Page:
DMR Hosts Meeting in Bucksport to Discuss Fishing Ban

Terry Stackhouse

Updated 9 months ago

Part of Stockton Springs is closed to lobster and crab fishing, likely for the next two years or longer.

Officials from the Department of Marine Resources want to make a 90-day emergency ban, passed last month, permanent.

They held a public hearing on the issue at Bucksport Middle School Monday.

Recent data suggests lobsters and crabs, harvested from the area, contain hazardously-high levels of mercury.

Scientists believe Orrington’s Holtra-Chem company is responsible for dumping chemicals in the Penobscot River, decades ago.

They’d like to study areas surrounding the seven-square-mile space closed to harvesters.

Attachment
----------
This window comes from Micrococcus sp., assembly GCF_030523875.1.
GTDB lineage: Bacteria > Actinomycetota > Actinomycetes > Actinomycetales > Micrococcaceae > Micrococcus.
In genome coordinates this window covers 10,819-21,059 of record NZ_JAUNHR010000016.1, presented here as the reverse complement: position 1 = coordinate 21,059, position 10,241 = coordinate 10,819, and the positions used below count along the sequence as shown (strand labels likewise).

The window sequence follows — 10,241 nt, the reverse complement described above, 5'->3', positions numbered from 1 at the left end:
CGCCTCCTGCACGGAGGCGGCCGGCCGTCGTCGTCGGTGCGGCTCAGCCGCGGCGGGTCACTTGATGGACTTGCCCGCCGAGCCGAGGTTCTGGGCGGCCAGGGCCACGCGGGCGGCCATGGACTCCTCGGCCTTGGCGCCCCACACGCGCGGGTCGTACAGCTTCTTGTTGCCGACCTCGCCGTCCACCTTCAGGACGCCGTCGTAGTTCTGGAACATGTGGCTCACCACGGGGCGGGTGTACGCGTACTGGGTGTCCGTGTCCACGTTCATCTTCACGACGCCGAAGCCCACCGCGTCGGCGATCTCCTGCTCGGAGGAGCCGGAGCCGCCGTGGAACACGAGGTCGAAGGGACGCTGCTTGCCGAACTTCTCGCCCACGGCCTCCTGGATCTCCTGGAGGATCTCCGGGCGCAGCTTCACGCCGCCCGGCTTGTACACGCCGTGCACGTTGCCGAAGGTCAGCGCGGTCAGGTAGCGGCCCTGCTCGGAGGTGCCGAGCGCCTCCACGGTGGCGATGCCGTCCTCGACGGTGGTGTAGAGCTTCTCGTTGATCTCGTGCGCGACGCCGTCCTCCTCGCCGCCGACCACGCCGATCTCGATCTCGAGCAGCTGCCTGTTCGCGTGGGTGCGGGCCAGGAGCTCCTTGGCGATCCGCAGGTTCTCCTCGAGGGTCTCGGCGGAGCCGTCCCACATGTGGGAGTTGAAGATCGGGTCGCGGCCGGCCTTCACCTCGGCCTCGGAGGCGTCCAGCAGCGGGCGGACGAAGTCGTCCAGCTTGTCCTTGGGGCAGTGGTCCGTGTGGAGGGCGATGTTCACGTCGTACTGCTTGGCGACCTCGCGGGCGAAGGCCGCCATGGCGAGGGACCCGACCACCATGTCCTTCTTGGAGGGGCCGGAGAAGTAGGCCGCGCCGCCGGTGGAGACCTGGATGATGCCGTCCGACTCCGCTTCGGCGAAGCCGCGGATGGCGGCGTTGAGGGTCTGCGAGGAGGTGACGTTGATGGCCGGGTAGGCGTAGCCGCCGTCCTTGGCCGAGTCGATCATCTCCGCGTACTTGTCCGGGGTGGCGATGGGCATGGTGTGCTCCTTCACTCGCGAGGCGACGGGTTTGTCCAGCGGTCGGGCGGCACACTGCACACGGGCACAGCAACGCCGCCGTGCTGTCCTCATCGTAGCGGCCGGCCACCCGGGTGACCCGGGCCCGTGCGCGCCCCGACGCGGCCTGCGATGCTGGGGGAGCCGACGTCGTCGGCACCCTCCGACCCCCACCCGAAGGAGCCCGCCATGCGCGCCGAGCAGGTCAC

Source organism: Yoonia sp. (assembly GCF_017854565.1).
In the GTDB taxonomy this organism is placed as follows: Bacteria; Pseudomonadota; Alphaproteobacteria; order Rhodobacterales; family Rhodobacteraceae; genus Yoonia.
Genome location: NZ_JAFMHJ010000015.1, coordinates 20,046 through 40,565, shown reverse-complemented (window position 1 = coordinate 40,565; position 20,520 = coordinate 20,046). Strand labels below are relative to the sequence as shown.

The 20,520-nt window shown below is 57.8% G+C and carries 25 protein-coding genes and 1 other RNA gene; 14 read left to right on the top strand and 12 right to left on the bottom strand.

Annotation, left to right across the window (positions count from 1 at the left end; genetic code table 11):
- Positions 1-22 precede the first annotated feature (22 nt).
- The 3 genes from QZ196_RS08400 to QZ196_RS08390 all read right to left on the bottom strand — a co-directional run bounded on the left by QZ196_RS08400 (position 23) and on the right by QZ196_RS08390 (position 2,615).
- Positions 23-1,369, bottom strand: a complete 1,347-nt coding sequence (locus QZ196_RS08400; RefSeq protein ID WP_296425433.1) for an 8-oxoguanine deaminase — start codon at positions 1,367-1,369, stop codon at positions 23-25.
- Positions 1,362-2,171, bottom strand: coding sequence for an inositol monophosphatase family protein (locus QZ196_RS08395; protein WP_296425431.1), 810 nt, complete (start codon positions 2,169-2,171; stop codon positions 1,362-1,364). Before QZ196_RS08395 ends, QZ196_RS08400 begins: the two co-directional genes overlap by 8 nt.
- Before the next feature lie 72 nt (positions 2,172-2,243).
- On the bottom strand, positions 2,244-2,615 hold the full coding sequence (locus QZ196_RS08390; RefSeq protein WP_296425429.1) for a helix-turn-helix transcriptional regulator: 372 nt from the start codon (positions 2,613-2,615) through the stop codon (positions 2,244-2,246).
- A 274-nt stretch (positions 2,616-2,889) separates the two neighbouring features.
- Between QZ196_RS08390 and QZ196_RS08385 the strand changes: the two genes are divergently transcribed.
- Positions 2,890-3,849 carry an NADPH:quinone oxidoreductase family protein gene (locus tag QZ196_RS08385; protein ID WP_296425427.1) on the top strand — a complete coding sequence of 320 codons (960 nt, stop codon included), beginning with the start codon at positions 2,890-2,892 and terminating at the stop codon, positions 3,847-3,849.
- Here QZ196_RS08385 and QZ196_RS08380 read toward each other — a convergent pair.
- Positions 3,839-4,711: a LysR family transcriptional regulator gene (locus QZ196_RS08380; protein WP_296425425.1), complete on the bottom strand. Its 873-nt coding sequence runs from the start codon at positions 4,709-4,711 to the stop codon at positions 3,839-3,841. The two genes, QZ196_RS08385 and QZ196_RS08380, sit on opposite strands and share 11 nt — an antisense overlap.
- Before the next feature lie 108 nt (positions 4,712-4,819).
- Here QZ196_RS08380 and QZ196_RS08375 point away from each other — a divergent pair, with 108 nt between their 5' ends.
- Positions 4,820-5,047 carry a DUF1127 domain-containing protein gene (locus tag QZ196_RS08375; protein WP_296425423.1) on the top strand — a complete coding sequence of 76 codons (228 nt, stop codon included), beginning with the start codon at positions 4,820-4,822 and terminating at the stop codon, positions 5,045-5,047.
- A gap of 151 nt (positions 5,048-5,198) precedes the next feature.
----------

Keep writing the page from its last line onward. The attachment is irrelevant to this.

“This is a continuing thing. Somebody does something, gets away with it, and somebody else pays for it,” said one angry fisherman, during public input.

“You should question some of the lobstermen here. They know they move. Them same lobsters are way down the bay,” said another fisherman, bringing to light that many of the animals from the area migrate to others where they can be harvested.

“I really commend the DMR at this time for really stepping back and taking the initiative to say, hey look, we have an issue, we need to address it,” said one man who supports the measure.

“I think the department’s hope is that people understand that we made this decision for public health purposes, to be health protective, and to protect the lobster industry,” said Meredith Mendelson, Deputy Commissioner Department of Marine Resources.

State officials say the upcoming study aims to determine, after two years, if the area is safe to re-open or if it should remain closed.

 


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